Title Insurance Vs Home Insurance: What is the Difference?

Written By Beth Weber
Last updated August 20, 2021

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August 20, 2021

Simple. Thrifty. Living.

Buying a home is a life-changing event that comes with certain responsibilities, including insurance needs. New homeowners are often unsure about what insurance they need and may confuse title and homeowners insurance. That’s why understanding title insurance vs home insurance is so important. You need both types of insurance but for entirely different reasons. Title insurance protects your ownership rights while homeowners insurance protects the structure and your possessions. To be safe, you should have both policy types.

When you purchase a home, it needs to have a clear title. The title establishes ownership, and if there are any irregularities, you and your lender could lose ownership. For property owners, an unclear title can spell financial disaster. For a lender, it means a significant loss in revenue.

Although most lenders require a title search to determine if there are any problems, such as other claims to the title, conflicting wills, liens on the property or back taxes, some problems may escape detection. That’s where title insurance comes in. You only pay once for title insurance, and that payment protects you and/or the lenders from financial loss because of those common title issues.

Two Types of Insurance

Insurance companies sell two types of title insurance: owner’s title insurance and lender’s title insurance. A lender requires the borrower to purchase lender’s title insurance to protect them in case the seller isn’t legally able to transfer the title. This type of insurance only protects the lender.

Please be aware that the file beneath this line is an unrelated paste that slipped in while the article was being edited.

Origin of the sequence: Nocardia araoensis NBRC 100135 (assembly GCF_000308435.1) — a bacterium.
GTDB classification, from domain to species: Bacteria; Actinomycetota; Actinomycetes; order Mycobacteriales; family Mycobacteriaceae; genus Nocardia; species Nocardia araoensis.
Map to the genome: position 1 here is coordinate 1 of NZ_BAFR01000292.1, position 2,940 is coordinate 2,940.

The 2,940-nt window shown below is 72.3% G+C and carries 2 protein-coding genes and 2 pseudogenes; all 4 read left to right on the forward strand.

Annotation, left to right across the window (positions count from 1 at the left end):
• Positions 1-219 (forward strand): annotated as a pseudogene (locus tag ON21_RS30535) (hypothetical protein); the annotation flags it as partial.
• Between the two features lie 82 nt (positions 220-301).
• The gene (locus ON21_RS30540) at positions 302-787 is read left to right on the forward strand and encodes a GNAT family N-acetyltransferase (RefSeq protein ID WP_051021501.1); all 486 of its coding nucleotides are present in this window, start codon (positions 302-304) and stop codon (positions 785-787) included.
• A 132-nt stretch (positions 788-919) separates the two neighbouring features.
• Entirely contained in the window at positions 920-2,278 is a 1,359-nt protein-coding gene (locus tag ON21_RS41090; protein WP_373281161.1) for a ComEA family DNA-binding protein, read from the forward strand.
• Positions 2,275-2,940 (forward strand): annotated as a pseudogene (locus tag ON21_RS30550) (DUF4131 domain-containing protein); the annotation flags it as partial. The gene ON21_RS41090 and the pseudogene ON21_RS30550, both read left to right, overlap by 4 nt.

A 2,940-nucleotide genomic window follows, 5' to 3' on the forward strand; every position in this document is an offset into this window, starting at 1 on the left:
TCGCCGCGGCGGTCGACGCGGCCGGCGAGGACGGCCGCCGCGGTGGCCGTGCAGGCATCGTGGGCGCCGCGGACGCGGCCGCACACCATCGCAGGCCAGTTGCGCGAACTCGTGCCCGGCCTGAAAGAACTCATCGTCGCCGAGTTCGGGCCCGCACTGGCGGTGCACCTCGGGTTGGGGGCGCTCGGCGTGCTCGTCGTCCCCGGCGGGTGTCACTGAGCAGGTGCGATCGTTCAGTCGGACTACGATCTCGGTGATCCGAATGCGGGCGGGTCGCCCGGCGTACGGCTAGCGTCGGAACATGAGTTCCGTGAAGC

Often, sellers will purchase title insurance for the buyer to protect them in case of a title issue. When you are purchasing a property, you should be certain that the deal includes title insurance that covers:

  • Ownership by another party
  • Incorrect signatures on documents, as well as forgery and fraud
  • Flawed records
  • Restrictive covenants (terms that reduce value or enjoyment), such as unrecorded easements
  • Encumbrances or judgments against property, such as outstanding lawsuits and liens.

Any of the above issues can send you to court and/or cost you a significant sum. Remember, a title search removes some of these risks but title insurance offers the most protection from title problems.

Buying Title Insurance

Once the property purchase agreement is completed, the closing agent can begin the title insurance process. There are well-known national and regional insurers that offer this coverage, so finding the right policy should not be difficult. The cost of the insurance ranges from $500 to $3500 depending on the cost of the home, the geographical region of the home and the insurance provider. A policy can be expensive, but you will only pay for it once.

When it comes to title insurance vs home insurance, more people understand home insurance. As with title insurance, homeowners policies protect your investment, and most lenders require them, but that’s where the similarity ends. This type of insurance protects the actual structure and its contents from accidents, storms and other types of destruction.

The average homeowners policy covers repairs for the following items:

  • Wind damage
  • Hail damage
  • Lightning strikes
  • Falling trees
  • Fire
  • Smoke
  • Vandalism